Slavery in Sudan was revived in 1983, when the Arab Muslim government began using slavery as a weapon in its war to put down Southern rebellion against the government imposition of Islamic law. Tens of thousands of people were enslaved.
The Christian Solidarity International (CSI) started working in Sudan in 1985. In 1995, the organisation discovered a local network of Africans and Arabs working together to retrieve the slaves. With the CSIs assistance, a sophisticated ‘underground rail road’ grew. A peace treaty in 2005 put an end to the slave raids. However, the treaty does not provide for those already enslaved.
The CSI is a Christian human rights NGO (non-governmental organisation, although it can be funded by a government, a foundation or a business) based in Switzerland, and works worldwide. The CSI also operates a clinic to provide medical care for returning slaves and other locals, and regularly leads expeditions to South Sudan for journalists and lawmakers, to highlight the persistence of slavery in Sudan.
Now, I have given you the nitty-gritty of this admirable organisation – which is not without criticism. Let me give you an extract from my book ‘Where Lies My Heart’ (not finished yet) to explain this criticism.
A representative of the CSI is speaking: (character name deleted).
‘The organisation has been criticised for its liberation of slaves, claiming that paying to free slaves provides cash to purchase weapons in this war-torn country. And buying back slaves could encourage monetary incentive for further slave raids, or fraud with people posing as slaves.’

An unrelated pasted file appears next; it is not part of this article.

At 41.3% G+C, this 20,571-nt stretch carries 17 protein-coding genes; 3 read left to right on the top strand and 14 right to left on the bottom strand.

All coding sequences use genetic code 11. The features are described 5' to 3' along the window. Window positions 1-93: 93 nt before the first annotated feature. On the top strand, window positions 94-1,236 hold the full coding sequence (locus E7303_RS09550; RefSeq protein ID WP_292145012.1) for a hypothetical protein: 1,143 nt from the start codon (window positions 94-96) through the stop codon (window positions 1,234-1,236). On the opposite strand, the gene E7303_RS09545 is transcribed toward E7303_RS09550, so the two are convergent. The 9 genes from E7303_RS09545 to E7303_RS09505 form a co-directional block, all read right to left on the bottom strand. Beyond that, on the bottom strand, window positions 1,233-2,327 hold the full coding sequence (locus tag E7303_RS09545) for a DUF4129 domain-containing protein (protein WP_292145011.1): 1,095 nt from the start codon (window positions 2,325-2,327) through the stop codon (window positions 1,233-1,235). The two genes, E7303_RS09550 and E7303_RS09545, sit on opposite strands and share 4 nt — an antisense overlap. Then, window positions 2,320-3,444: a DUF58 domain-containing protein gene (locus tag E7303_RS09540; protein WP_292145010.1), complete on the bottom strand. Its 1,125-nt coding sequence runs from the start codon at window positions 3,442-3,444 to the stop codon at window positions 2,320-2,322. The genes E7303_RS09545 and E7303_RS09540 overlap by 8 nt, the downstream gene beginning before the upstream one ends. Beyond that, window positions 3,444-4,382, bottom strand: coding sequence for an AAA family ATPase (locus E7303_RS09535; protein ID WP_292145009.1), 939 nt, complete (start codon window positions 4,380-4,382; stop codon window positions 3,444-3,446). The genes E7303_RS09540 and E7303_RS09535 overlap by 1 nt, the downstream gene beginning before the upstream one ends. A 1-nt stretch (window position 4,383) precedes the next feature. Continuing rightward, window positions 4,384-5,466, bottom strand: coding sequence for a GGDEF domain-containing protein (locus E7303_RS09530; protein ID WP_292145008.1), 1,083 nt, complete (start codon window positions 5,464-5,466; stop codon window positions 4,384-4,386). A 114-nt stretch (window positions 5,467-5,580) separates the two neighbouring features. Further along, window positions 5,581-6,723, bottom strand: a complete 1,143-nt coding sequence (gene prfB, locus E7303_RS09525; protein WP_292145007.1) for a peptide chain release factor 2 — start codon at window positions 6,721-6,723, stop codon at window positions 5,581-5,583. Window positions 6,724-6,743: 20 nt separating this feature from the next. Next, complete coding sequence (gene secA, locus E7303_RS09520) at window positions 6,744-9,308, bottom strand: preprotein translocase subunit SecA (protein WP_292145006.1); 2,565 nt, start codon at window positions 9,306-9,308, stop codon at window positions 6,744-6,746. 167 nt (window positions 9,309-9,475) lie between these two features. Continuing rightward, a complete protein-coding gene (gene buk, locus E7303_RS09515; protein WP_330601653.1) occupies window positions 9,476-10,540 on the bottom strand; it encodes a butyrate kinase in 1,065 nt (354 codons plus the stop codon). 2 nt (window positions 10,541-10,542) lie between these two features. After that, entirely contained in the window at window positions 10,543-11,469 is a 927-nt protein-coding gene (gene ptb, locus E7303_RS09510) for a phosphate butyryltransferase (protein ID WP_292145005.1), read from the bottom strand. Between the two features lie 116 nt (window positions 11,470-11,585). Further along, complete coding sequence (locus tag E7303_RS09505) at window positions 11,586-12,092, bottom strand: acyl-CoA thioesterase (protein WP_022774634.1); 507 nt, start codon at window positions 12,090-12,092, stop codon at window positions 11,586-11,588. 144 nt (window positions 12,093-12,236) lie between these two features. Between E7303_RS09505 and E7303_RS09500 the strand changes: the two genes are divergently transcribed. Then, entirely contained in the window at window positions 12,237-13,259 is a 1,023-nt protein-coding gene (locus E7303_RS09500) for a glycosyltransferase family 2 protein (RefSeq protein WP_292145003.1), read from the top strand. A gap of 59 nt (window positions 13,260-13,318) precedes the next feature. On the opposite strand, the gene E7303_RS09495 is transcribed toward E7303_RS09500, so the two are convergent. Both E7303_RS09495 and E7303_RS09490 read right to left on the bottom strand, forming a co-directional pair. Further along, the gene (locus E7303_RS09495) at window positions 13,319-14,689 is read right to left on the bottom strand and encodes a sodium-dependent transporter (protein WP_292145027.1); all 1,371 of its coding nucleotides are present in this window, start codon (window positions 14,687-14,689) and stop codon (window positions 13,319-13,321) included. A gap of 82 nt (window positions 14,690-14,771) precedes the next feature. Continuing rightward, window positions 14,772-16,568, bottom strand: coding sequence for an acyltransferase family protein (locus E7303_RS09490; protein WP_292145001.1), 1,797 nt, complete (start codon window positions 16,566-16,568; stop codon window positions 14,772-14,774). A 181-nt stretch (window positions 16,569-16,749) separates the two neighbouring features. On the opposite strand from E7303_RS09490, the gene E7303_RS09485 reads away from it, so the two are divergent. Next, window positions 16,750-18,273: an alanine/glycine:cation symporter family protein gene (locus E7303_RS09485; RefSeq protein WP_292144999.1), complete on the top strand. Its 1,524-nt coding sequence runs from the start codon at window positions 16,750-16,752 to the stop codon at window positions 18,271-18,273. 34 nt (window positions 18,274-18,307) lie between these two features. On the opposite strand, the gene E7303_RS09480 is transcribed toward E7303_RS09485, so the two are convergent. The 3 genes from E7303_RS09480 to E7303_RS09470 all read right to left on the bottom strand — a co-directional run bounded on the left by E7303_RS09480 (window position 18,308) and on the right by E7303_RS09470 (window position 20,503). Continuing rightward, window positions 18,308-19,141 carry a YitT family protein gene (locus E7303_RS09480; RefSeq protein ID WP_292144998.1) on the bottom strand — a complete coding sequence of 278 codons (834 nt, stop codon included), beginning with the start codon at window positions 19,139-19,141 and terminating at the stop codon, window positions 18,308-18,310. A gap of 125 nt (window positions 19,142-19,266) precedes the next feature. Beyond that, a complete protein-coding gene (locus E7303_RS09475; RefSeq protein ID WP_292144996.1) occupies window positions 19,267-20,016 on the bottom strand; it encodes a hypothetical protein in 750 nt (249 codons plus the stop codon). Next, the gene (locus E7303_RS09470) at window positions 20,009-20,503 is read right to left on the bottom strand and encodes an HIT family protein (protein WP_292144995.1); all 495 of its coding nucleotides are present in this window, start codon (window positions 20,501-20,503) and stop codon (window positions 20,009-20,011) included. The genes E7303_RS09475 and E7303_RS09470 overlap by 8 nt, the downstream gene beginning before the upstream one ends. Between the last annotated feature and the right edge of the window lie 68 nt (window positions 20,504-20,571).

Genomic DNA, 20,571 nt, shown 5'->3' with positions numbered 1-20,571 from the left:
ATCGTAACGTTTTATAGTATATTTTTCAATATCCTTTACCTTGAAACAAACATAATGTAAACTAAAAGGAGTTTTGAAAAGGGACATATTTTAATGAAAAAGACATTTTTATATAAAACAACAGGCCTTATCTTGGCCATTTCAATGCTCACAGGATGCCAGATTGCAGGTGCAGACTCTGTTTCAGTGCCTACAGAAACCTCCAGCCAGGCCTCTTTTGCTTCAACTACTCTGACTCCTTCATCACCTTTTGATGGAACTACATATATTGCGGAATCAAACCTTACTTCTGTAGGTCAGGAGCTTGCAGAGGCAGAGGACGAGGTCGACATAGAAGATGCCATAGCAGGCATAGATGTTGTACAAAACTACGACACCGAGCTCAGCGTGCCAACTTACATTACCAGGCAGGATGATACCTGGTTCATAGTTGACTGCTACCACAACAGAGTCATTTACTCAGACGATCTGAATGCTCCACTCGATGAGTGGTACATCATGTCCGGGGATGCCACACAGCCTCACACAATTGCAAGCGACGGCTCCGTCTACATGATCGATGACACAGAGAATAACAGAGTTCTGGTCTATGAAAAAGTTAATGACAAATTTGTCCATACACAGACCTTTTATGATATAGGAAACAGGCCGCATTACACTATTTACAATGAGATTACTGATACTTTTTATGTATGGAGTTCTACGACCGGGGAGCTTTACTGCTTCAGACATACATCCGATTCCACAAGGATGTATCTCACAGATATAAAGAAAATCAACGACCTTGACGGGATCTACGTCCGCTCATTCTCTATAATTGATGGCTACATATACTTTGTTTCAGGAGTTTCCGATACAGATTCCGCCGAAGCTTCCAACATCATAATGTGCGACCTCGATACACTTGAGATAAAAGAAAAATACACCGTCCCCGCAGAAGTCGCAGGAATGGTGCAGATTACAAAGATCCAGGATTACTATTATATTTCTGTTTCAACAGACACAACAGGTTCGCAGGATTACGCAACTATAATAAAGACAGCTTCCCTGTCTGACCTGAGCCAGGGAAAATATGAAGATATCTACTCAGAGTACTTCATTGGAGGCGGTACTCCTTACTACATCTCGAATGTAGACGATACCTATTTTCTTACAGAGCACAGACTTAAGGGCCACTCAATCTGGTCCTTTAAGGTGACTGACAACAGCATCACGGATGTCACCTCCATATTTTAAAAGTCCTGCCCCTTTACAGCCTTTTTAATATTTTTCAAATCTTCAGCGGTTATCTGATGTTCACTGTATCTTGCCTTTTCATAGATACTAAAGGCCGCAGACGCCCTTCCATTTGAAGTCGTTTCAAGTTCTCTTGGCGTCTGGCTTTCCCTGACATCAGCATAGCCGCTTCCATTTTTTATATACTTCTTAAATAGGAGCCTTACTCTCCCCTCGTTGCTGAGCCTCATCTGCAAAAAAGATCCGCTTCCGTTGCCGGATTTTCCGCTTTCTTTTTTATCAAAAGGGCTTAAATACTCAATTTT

‘(Character’s name deleted) you are different from all the other people we have rescued, the others had been captured from surrounding tribes. After we have ensured they are in full health, we supply them with a survival kit, containing food, cooking utensils, mosquito net and other supplies for them to return to their homes.’
Further on, the character tells the CSI representative the following:
‘The criticisms about the CSI are all wrong, in my opinion. I can’t thank you enough for rescuing me from a life of hell.’
Today, the CSI works continuously to restore slaves to their homes. The CSI claims to have freed 80,000 enslaved southern Sudanese to date.